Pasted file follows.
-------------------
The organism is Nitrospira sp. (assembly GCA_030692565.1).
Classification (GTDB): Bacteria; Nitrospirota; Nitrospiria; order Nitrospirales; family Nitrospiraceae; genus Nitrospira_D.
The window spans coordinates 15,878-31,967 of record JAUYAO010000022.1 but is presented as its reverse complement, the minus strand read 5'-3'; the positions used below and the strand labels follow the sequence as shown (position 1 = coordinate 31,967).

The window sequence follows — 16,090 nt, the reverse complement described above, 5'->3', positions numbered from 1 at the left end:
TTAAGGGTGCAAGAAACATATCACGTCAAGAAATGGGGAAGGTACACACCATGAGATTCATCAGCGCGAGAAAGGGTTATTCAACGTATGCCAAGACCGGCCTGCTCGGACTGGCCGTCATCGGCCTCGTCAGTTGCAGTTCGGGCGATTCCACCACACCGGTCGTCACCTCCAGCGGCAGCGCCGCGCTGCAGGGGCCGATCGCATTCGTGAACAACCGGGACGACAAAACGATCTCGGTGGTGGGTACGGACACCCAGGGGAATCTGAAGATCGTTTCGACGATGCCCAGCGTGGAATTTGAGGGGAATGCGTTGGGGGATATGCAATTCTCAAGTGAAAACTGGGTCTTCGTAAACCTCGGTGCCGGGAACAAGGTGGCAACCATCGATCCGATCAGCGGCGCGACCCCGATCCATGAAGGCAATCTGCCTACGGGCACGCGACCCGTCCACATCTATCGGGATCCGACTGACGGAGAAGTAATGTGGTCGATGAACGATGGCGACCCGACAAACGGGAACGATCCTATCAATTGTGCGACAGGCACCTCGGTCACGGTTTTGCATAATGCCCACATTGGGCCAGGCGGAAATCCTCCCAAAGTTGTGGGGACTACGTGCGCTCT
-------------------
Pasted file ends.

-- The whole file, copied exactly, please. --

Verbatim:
The organism is Nitrospira sp. (assembly GCA_030692565.1).
Classification (GTDB): Bacteria; Nitrospirota; Nitrospiria; order Nitrospirales; family Nitrospiraceae; genus Nitrospira_D.
The window spans coordinates 15,878-31,967 of record JAUYAO010000022.1 but is presented as its reverse complement, the minus strand read 5'-3'; the positions used below and the strand labels follow the sequence as shown (position 1 = coordinate 31,967).

The window sequence follows — 16,090 nt, the reverse complement described above, 5'->3', positions numbered from 1 at the left end:
TTAAGGGTGCAAGAAACATATCACGTCAAGAAATGGGGAAGGTACACACCATGAGATTCATCAGCGCGAGAAAGGGTTATTCAACGTATGCCAAGACCGGCCTGCTCGGACTGGCCGTCATCGGCCTCGTCAGTTGCAGTTCGGGCGATTCCACCACACCGGTCGTCACCTCCAGCGGCAGCGCCGCGCTGCAGGGGCCGATCGCATTCGTGAACAACCGGGACGACAAAACGATCTCGGTGGTGGGTACGGACACCCAGGGGAATCTGAAGATCGTTTCGACGATGCCCAGCGTGGAATTTGAGGGGAATGCGTTGGGGGATATGCAATTCTCAAGTGAAAACTGGGTCTTCGTAAACCTCGGTGCCGGGAACAAGGTGGCAACCATCGATCCGATCAGCGGCGCGACCCCGATCCATGAAGGCAATCTGCCTACGGGCACGCGACCCGTCCACATCTATCGGGATCCGACTGACGGAGAAGTAATGTGGTCGATGAACGATGGCGACCCGACAAACGGGAACGATCCTATCAATTGTGCGACAGGCACCTCGGTCACGGTTTTGCATAATGCCCACATTGGGCCAGGCGGAAATCCTCCCAAAGTTGTGGGGACTACGTGCGCTCT